I bought a computer keyboard. I didn’t need a computer keyboard. I needed to make my computer keyboard quieter, so I went down a rabbit hole of YouTube videos about computer keyboards and I got the mistaken impression that I could make my keyboard quieter by swapping out the switches. Okay, this already doesn’t make any sense. Let me back up a little:
Computer keyboards are literally boards covered in electric pushbuttons. The keys are electric push-button switches with plastic caps. When you press down on the cap, you’re pushing the button on the switch. The switch doesn’t inherently make a lot of noise. In fact, it’s rather quiet. Some are manufactured to make a little click, but most make almost no noise at all. The board, however, is very noisy.
When you’re typing, you’re not gently pushing down on the switch. What you’re usually doing is hammering that switch with your finger in much the same way and for much the same reason that you hammer on the key of a real typewriter: you want to shove the key down as far as it goes so you feel it hit the bottom limit of its travel. Hammering the keys with your fingers makes a lot of noise if the board underneath isn’t muffled with foam. It’s like the difference between drumming your fingers on a bare tabletop versus drumming them on a placemat on a table. My keyboard is a bare tabletop. It doesn’t have any foam at all in it, and just to make things worse, the keys make a clicky sound.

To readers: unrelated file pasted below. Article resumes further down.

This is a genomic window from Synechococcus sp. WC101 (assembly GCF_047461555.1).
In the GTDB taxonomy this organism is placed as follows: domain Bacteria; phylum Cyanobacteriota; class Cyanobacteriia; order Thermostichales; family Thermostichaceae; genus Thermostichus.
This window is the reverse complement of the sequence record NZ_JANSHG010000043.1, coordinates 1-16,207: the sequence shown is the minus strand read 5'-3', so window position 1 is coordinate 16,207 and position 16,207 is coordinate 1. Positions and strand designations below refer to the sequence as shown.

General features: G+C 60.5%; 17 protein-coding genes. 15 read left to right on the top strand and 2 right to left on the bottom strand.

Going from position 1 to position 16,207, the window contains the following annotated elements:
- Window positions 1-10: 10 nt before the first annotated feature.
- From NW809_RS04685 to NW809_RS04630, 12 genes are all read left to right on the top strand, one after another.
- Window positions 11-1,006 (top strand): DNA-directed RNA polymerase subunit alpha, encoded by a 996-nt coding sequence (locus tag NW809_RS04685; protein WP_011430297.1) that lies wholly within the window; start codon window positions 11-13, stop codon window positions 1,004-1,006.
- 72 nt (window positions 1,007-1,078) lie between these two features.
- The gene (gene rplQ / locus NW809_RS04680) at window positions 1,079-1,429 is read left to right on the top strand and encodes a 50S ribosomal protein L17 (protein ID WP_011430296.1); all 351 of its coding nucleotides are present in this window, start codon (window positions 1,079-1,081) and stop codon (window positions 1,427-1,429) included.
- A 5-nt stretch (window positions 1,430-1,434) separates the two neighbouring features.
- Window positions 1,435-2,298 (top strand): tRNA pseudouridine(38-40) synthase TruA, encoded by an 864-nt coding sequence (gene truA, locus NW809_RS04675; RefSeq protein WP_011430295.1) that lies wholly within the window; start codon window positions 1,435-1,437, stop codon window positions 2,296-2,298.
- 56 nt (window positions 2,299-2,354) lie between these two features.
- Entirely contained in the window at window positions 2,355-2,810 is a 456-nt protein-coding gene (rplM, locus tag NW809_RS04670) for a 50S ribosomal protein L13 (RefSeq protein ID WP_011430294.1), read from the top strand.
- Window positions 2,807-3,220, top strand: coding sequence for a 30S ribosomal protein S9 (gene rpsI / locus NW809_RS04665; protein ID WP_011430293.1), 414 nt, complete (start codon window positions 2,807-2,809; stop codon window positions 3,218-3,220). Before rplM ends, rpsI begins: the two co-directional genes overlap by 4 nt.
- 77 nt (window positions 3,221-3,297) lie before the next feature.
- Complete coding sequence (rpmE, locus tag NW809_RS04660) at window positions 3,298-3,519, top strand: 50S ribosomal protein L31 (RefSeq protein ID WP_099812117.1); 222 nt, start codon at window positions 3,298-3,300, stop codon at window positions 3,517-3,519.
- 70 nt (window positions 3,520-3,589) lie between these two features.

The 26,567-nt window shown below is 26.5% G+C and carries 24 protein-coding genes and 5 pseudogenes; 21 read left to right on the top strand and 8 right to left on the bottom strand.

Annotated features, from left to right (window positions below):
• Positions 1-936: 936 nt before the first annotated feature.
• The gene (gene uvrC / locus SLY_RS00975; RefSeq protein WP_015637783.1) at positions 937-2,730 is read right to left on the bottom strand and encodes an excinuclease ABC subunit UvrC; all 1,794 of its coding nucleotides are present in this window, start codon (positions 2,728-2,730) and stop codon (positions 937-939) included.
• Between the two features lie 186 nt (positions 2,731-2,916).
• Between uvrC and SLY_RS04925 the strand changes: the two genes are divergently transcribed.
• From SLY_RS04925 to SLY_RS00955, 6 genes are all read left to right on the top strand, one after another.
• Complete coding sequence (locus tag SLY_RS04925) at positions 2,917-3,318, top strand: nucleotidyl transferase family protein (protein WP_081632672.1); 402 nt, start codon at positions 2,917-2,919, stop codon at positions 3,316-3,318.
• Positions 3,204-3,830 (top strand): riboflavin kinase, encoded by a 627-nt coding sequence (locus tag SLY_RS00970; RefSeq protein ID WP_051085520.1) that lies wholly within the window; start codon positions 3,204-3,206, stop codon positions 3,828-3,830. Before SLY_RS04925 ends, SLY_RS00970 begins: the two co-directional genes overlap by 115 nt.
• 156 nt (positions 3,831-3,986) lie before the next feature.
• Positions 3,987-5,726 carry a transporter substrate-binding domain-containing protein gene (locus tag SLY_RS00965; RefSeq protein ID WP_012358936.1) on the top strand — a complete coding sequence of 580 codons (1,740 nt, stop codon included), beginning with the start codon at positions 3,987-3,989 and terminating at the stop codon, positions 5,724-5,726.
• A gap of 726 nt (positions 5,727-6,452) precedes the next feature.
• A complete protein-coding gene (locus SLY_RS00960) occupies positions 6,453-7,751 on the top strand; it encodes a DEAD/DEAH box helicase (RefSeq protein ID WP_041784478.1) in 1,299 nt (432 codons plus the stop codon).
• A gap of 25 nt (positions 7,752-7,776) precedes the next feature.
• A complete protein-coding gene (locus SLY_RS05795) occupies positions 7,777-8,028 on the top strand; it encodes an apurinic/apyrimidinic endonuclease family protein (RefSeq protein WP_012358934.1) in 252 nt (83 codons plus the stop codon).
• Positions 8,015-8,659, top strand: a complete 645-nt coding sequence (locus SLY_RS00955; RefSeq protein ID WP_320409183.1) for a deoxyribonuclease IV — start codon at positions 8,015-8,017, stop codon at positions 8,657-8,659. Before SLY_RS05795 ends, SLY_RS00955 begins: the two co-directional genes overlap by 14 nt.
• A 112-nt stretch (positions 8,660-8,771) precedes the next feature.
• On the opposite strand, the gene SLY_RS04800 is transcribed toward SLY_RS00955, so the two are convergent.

After watching a few YouTube videos, I believed I could make my keyboard quieter by swapping out the clicky switches with some quiet switches and inserting a foam layer under the board. And that would work, if my keyboard were the type I could modify like that, but it isn’t. I ordered the switches and the foam before I took my keyboard apart to get a better look at it (and also to clean it because it was getting really nasty). If I had taken it apart before I bought anything, I would have learned that my keyboard isn’t the kind you can modify like that. The switches are soldered to the board, which is a more or less permanent condition, and the board isn’t mounted to the base in a way that would let me muffle it with foam or other sound-deadening materials. It’s a noisy keyboard and it’s always going to be a noisy keyboard.
My problem at this point was that I bought a whole bunch of switches and they were already on the way. (I also bought a new set of key caps. I didn’t need those, really, but I thought they looked a lot better than the ugly black caps on my keyboard, and they were not expensive, so in my cart they went.) By the time I learned that my keyboard would always be clicky-clacky it was too late to cancel my order. I could wait for my order to arrive and return it or I could also buy a board to put the keys on, and this time get a board that was built to be quiet. I went with Option B.
Moral of the story, I guess, is to stay away from rabbit holes.